'Antique guns' adapted by criminals facing weapons shortage

By Phil Mackie
News Correspondent

image captionHundreds of different weapons are kept in store at NABIS in Birmingham to be used to provide matches to crime scenes
image captionMany of the weapons - like this Saint-Etienne army revolver - were brought to the NABIS centre rather than destroyed after successful prosecutions in the courts
image captionNABIS said guns like this Russian made Baikal pistol were built to fire CS gas canisters and easily adapted to fire live 9mm ammunition
image captionThis Derringer style pistol was seized during the course of a police investigation

Antiques and obsolete guns are being adapted and used by criminals facing a shortage of weapons, according to police.

A decade ago, Britain's cities were experiencing a surge in gun crime but, following successful interventions by crime agencies and the government, the number of firearms offences annually is now half what it was in 2003, according to the Office for National Statistics.

One reason is the supply of weapons has been severely restricted, forcing criminals to seek out other means of sourcing guns.

The National Ballistics Intelligence Service (NABIS), established in 2008, helps police forces solve crimes in which guns have been used, identify individuals who import and supply them illegally, and track down people who are illegally converting or adapting them.

Go-to gun

On the firing range at its base in a Birmingham suburb, ballistics expert Greg Taylor shoots several rounds from a Russian-made Baikal pistol.

Built to fire CS gas canisters, they were easily adapted to fire live 9mm ammunition.

There was a period, a few years ago, where this was the go-to gun of choice for criminal gangs in the UK, but as a result of international co-operation between British and Russian authorities and those in the Baltic states, the supply has dried up.

But other weapons have taken its place.

In the laboratory next door cupboards are filled with evidence from active firearms investigations by the 28 police forces in England and Wales which NABIS serves.

On the desks are microscopes used by the ballistics experts to match bullets to weapons and in the armoury is a collection of hundreds of different weapons, kept in store in order to be used to provide matches to crime scenes.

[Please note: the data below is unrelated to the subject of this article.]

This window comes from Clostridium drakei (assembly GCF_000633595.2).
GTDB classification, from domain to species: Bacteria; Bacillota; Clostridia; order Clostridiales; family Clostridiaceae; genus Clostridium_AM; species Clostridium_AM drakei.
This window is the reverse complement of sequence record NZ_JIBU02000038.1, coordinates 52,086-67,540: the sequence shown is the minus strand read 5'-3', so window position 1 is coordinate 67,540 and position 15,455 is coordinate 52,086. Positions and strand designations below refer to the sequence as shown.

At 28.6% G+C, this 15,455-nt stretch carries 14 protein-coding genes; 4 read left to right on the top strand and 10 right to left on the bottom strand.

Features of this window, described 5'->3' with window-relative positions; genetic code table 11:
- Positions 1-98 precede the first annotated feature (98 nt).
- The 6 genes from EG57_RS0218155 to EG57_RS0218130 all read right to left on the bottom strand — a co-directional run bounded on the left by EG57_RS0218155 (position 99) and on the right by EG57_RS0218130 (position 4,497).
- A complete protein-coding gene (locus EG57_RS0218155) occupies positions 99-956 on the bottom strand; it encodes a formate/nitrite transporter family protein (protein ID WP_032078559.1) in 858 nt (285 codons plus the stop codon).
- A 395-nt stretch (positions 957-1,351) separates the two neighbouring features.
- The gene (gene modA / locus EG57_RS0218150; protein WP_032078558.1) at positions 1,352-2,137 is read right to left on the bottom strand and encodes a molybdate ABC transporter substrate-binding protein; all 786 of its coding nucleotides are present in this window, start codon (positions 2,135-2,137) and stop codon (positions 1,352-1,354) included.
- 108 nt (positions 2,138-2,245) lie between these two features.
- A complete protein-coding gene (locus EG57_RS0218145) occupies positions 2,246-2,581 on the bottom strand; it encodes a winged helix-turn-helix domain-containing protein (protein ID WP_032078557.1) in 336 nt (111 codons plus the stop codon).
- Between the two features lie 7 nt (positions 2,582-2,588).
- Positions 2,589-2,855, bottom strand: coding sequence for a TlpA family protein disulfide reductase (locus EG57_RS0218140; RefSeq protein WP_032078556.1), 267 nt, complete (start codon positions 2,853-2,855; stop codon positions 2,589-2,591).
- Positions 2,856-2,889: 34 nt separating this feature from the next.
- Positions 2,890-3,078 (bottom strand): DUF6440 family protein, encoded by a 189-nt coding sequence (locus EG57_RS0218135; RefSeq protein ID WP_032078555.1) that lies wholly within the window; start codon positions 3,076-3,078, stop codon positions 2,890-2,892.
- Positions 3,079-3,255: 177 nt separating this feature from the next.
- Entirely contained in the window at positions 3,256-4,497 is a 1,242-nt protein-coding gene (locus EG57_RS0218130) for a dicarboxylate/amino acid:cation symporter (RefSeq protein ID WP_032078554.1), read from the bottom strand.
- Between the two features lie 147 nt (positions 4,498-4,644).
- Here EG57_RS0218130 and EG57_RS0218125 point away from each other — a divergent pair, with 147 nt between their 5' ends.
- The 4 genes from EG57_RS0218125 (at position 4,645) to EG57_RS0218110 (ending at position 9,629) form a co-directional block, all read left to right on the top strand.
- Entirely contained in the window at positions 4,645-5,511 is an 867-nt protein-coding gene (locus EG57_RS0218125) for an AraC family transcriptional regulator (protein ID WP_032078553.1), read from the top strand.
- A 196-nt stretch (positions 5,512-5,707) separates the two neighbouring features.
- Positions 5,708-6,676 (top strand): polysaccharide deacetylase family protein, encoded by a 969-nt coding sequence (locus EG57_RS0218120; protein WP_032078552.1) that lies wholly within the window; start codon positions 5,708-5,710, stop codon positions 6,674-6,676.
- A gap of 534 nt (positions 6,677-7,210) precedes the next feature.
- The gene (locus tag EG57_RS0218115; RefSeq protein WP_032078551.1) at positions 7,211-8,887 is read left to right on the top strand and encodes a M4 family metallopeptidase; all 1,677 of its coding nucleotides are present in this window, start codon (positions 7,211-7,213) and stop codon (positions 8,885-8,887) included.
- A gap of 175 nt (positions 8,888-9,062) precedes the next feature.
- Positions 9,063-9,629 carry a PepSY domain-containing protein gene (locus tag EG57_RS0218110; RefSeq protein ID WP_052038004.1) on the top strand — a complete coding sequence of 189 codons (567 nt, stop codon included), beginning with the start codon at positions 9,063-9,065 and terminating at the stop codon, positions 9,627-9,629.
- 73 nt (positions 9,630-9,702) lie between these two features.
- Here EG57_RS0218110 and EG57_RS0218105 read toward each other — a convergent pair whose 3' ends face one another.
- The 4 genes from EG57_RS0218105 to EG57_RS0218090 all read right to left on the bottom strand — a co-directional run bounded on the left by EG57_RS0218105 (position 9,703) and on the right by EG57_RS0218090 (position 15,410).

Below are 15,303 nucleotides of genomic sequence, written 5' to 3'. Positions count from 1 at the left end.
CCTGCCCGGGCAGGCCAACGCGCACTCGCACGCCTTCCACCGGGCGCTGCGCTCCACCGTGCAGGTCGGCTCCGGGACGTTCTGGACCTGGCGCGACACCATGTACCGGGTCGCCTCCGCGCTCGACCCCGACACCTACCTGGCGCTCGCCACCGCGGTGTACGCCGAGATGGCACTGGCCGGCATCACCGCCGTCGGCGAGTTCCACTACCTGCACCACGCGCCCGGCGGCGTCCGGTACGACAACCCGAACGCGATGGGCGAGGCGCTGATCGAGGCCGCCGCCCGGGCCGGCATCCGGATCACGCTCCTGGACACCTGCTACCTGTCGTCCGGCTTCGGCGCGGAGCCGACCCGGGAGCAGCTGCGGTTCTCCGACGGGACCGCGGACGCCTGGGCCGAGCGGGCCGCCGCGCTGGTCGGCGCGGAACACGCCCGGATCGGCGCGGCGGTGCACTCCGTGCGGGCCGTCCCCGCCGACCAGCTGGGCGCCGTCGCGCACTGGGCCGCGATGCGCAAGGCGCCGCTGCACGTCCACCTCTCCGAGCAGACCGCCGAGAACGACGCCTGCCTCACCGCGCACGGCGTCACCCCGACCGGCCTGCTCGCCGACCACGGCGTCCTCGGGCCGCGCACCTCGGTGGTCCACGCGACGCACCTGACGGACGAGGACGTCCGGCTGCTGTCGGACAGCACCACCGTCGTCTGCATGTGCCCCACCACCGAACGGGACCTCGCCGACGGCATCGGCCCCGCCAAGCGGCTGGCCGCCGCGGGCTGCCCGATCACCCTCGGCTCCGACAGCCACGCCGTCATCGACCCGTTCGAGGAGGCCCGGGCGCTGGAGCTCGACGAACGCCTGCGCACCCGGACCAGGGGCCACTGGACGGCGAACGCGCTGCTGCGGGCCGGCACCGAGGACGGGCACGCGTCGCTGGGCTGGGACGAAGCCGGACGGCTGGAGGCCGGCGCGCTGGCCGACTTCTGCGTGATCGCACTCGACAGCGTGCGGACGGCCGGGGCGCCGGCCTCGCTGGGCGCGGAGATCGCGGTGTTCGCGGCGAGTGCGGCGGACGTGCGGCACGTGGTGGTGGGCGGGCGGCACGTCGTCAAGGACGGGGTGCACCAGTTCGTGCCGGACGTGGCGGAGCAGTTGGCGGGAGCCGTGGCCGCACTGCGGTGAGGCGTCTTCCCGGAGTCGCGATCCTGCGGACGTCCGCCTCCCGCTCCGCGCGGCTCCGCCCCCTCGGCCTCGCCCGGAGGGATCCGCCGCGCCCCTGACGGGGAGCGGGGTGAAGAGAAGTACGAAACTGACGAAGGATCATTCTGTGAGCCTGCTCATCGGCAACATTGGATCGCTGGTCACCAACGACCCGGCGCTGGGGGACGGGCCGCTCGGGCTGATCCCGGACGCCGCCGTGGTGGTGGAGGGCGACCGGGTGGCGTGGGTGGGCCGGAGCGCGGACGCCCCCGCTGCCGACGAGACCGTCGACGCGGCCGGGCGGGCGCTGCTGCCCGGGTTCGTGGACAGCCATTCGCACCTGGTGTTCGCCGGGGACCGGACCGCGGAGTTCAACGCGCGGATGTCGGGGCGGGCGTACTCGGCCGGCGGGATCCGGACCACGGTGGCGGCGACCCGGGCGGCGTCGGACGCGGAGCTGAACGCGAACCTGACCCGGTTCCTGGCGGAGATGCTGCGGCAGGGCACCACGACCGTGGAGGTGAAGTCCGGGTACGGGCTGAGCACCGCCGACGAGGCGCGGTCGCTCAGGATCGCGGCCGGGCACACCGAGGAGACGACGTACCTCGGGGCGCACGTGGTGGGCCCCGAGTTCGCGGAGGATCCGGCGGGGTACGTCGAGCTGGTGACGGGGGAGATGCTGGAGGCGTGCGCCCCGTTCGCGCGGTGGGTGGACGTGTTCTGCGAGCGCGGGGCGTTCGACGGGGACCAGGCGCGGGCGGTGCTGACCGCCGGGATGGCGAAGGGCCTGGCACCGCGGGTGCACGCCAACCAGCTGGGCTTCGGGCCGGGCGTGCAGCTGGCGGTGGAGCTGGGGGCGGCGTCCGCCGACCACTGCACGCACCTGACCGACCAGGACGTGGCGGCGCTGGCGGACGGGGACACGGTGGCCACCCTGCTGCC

Many were brought here rather than destroyed after successful prosecutions in the courts.

One is the Hungarian Feg pistol which was used during an incident where West Midlands Police officers were attacked during the riots in 2011.

They came under fire from gang members outside the Barton Arms pub in Aston.

As a result, 10 people were jailed, including Beniha Laing and Wesley Gray, who were sentenced to 35 and 29 years respectively.

'No licence required'

Another weapon seized after that attack was a French-made Saint-Etienne army revolver, used by the French Army in the 1870s.

Like many weapons of that era, spanning from the American Civil War until WWI, they can be legally imported as antiques.

Though they were built to fire ammunition that is now obsolete, they can be adapted to fire modern bullets.

image captionGreg Taylor on the shooting range at the NABIS

"You can buy a weapon like that because it's of obsolete calibre, there's no licence required, and criminals are converting or modifying ammunition to fit," said Mr Taylor.

As we are discussing the problem, a new addition to the collection is brought in - a single shot Derringer-style pistol, which might have been carried by ladies in the late 19th Century for personal protection.

It is thought that a number of burglaries at antiques weapons collectors' homes across the country may have been ordered by gangs who are desperate to source new guns and rifles.

'Not free and easy'

There are stringent penalties for possessing a firearm, including imprisonment.

However, NABIS say there are now "armourers", who illegally provide guns for hire to gangs because of the shortage of supply.

In some cases, the same gun might have been used a number of times by different gangs in different cities.

"In the UK, getting your hands on a weapon is probably not as free and easy as it is in some countries," said Det Supt Iain O'Brien.

"So you have a situation where weapons can be used by different sides of a dispute."

The next potential threat in this country is the introduction of a gun which can be made using a 3D printer. It would not need to be imported.

When the ballistics expert tested one on the range, using a remote firing device and behind the safety of a bulletproof screen, it blew up.

It would probably have caused more damage to the person firing it than the one being fired at.

However, as crude as early versions are, they could become more sophisticated.

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